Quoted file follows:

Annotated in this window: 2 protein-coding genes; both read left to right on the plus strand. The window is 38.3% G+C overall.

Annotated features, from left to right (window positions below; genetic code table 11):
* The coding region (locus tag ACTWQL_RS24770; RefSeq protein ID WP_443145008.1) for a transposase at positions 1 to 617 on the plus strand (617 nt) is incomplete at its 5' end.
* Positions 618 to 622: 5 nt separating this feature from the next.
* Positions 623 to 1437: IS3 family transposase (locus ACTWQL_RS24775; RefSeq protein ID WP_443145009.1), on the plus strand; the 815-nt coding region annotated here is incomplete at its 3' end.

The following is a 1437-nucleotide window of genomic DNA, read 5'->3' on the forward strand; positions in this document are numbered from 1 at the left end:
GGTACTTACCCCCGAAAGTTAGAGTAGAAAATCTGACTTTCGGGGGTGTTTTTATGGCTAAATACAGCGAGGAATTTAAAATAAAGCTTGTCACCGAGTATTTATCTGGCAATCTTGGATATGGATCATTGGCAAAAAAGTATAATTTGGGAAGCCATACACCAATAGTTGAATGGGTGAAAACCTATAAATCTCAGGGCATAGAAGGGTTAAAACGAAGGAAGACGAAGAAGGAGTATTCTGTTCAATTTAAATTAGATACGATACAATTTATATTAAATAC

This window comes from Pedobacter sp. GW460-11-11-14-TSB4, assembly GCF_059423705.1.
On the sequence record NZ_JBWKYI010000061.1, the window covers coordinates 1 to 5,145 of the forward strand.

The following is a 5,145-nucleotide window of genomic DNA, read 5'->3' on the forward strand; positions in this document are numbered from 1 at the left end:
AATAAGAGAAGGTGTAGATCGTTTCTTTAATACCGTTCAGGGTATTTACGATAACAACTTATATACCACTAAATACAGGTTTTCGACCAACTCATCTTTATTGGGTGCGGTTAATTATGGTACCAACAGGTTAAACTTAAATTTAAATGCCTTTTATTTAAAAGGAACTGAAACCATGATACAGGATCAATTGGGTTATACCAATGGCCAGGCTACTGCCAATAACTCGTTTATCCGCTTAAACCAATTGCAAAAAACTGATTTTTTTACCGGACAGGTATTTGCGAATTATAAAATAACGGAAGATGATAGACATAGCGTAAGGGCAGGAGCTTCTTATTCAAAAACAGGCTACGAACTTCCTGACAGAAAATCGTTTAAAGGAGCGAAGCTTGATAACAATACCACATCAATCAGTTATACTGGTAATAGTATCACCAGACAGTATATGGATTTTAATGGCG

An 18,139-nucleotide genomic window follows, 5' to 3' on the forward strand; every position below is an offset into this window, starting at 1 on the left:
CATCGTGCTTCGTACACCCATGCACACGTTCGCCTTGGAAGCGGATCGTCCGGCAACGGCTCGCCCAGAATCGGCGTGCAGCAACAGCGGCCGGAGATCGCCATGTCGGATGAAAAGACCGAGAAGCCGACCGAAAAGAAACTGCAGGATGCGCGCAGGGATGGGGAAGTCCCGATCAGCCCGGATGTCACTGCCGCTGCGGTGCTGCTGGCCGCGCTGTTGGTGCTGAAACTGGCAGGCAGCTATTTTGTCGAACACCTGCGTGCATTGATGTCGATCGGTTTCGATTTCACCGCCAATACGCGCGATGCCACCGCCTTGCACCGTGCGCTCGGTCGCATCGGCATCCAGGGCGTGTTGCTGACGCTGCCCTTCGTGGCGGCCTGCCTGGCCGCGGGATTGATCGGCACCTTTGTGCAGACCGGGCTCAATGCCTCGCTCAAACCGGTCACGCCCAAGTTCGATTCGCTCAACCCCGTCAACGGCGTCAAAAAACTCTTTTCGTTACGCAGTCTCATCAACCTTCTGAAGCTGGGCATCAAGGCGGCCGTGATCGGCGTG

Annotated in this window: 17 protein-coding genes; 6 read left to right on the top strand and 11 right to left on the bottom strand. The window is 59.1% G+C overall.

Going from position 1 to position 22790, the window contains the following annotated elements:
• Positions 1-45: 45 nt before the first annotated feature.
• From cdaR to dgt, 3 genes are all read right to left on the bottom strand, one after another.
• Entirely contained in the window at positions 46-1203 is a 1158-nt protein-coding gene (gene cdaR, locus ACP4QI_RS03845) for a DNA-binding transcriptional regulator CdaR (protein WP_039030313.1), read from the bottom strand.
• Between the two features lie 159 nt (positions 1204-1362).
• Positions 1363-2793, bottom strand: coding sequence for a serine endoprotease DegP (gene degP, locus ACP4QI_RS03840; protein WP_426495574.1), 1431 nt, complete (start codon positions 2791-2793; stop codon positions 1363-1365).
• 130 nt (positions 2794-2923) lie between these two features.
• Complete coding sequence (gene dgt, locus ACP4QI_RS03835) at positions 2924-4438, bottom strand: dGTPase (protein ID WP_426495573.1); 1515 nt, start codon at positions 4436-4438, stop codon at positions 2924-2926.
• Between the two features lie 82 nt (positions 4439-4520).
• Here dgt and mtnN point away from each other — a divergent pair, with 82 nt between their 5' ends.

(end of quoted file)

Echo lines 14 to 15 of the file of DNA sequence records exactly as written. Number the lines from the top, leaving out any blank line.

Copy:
Annotated in this window: 17 protein-coding genes; 6 read left to right on the top strand and 11 right to left on the bottom strand. The window is 59.1% G+C overall.

Going from position 1 to position 22790, the window contains the following annotated elements: